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The Greeks: war reporting and word of mouth

Posted by: | October 15, 2012 | No Comment |

In history, crime and war reporting were, and still are, the most popular topics to report on. News consumers eat up these types of stories. They are filled with scandal, action and tragedy.

The first instance of war reporting can be attributed to the Greeks, which can also be attributed to the making of popular films like Troy and 300. Something I am sure we have all seen either for our appreciation of Greek history, or Spartan men with amazing abs.

Photo from the film 300

In 1200 B.C., an account of a Greek battle with Troy was documented in the Homeric epics, The Iliad and The Odyssey, making it the first report on war in journalistic history. This was followed by other war reports using different methods of journalism.

Word of mouth was often used early on by the Greeks as a means to spread word of victory or defeat. In 490 B.C., an Athenian messenger named Pheidippides runs from Marathon to Athens with word of victory in the turning back of a Persian invasion. He then died of exhaustion, but was able to successfully relay the news.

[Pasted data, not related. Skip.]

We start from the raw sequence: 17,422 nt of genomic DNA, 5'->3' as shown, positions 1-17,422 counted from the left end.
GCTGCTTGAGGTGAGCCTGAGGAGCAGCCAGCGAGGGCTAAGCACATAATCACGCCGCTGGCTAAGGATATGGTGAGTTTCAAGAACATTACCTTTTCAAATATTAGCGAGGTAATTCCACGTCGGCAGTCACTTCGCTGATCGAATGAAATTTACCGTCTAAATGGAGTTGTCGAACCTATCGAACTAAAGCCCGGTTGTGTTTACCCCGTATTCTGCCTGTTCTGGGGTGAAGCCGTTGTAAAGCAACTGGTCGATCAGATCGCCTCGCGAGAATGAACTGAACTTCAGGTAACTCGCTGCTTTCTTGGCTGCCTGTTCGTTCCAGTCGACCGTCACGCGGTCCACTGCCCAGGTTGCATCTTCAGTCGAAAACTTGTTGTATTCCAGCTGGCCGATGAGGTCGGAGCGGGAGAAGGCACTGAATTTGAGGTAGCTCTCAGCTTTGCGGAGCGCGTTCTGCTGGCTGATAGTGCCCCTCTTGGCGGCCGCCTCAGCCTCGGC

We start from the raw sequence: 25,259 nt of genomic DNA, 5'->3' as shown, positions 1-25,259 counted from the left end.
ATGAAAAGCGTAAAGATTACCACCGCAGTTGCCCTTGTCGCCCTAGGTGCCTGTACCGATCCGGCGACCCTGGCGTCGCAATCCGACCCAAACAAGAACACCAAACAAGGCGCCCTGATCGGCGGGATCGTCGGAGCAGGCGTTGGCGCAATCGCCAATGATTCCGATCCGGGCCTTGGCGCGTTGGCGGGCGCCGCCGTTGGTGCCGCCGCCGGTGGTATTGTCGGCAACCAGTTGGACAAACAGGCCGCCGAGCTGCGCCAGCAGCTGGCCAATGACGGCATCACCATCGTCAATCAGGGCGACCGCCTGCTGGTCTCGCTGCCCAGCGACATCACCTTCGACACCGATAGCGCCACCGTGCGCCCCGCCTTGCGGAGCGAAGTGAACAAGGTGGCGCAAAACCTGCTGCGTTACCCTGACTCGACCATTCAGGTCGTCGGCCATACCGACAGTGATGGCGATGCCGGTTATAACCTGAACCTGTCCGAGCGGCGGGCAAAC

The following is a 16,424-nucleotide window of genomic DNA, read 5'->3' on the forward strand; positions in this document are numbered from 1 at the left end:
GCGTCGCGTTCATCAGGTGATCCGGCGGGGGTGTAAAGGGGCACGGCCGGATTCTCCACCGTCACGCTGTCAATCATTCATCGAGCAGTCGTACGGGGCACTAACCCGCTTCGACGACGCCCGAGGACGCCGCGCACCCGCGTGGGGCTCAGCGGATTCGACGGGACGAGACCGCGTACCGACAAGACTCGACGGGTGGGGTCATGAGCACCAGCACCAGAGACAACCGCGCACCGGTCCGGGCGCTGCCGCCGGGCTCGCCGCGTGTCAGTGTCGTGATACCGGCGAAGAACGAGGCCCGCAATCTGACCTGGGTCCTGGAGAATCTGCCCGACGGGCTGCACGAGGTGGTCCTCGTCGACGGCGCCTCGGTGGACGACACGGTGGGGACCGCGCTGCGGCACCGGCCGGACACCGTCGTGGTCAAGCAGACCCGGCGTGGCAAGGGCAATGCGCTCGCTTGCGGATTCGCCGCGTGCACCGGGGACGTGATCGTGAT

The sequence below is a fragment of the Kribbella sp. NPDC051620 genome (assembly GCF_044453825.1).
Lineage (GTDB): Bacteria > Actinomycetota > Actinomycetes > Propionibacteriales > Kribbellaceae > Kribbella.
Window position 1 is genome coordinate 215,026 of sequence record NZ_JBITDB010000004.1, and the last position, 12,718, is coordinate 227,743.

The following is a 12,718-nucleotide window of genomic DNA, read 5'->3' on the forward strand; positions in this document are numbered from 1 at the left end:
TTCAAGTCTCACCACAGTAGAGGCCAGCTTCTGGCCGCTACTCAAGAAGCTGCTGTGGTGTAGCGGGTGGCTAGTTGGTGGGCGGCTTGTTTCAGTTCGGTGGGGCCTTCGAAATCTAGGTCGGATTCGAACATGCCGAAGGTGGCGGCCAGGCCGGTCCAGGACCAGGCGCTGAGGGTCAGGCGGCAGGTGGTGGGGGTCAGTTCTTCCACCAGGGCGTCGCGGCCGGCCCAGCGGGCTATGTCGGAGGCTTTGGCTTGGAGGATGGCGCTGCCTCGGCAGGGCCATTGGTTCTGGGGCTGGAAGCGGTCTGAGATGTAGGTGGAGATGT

Another instance of word of mouth in Greek history is when the Greek philosopher Socrates returned from one of the initial battles of the Peloponnesian War and delivers news in a gymnasium in Athens. The orator Demosthenes later notes the extent to which Athenians are preoccupied with word of mouth stating “Thus we all go about framing our several tales”.

Alexander the Great
In 334 B.C., Alexander the Great spreads news as well. He sends 300 captured Persian shields to Athens to spread news of his victory over the Persians.

The Greeks contributions to the history of journalism played a pivotal role in the start of war reporting as well as word of mouth. In today’s world war reporting is an especially popular topic with wars in the Middle East constantly occupying news stories. Without these journalistic records we would not have all the facts today or such entertaining “historically accurate” films.

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